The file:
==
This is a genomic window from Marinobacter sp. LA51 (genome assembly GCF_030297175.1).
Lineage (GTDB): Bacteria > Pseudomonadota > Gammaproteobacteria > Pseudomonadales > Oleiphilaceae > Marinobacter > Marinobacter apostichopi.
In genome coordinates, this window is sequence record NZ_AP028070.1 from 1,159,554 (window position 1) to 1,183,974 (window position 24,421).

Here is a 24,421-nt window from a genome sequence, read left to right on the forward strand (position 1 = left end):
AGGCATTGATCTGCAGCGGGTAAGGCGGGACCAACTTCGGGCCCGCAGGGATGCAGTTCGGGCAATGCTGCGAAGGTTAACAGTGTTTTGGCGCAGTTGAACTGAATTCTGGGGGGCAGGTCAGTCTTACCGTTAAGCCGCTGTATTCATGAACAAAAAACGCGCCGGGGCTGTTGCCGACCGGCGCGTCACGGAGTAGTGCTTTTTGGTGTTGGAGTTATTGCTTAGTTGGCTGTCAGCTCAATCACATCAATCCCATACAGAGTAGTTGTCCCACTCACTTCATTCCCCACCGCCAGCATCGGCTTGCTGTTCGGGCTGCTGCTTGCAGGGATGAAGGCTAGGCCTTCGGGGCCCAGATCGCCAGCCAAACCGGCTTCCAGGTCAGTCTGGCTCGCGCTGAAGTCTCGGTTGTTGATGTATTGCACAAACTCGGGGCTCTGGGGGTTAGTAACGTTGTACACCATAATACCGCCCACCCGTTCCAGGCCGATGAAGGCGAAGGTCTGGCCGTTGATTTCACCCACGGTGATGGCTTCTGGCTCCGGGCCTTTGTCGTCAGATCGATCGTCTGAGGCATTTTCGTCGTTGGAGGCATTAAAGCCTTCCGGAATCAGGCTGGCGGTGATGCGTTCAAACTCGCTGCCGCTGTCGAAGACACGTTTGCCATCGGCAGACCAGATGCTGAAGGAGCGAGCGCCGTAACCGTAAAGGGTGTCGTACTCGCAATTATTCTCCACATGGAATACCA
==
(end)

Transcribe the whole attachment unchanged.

This is a genomic window from Marinobacter sp. LA51 (genome assembly GCF_030297175.1).
Lineage (GTDB): Bacteria > Pseudomonadota > Gammaproteobacteria > Pseudomonadales > Oleiphilaceae > Marinobacter > Marinobacter apostichopi.
In genome coordinates, this window is sequence record NZ_AP028070.1 from 1,159,554 (window position 1) to 1,183,974 (window position 24,421).

Here is a 24,421-nt window from a genome sequence, read left to right on the forward strand (position 1 = left end):
AGGCATTGATCTGCAGCGGGTAAGGCGGGACCAACTTCGGGCCCGCAGGGATGCAGTTCGGGCAATGCTGCGAAGGTTAACAGTGTTTTGGCGCAGTTGAACTGAATTCTGGGGGGCAGGTCAGTCTTACCGTTAAGCCGCTGTATTCATGAACAAAAAACGCGCCGGGGCTGTTGCCGACCGGCGCGTCACGGAGTAGTGCTTTTTGGTGTTGGAGTTATTGCTTAGTTGGCTGTCAGCTCAATCACATCAATCCCATACAGAGTAGTTGTCCCACTCACTTCATTCCCCACCGCCAGCATCGGCTTGCTGTTCGGGCTGCTGCTTGCAGGGATGAAGGCTAGGCCTTCGGGGCCCAGATCGCCAGCCAAACCGGCTTCCAGGTCAGTCTGGCTCGCGCTGAAGTCTCGGTTGTTGATGTATTGCACAAACTCGGGGCTCTGGGGGTTAGTAACGTTGTACACCATAATACCGCCCACCCGTTCCAGGCCGATGAAGGCGAAGGTCTGGCCGTTGATTTCACCCACGGTGATGGCTTCTGGCTCCGGGCCTTTGTCGTCAGATCGATCGTCTGAGGCATTTTCGTCGTTGGAGGCATTAAAGCCTTCCGGAATCAGGCTGGCGGTGATGCGTTCAAACTCGCTGCCGCTGTCGAAGACACGTTTGCCATCGGCAGACCAGATGCTGAAGGAGCGAGCGCCGTAACCGTAAAGGGTGTCGTACTCGCAATTATTCTCCACATGGAATACCA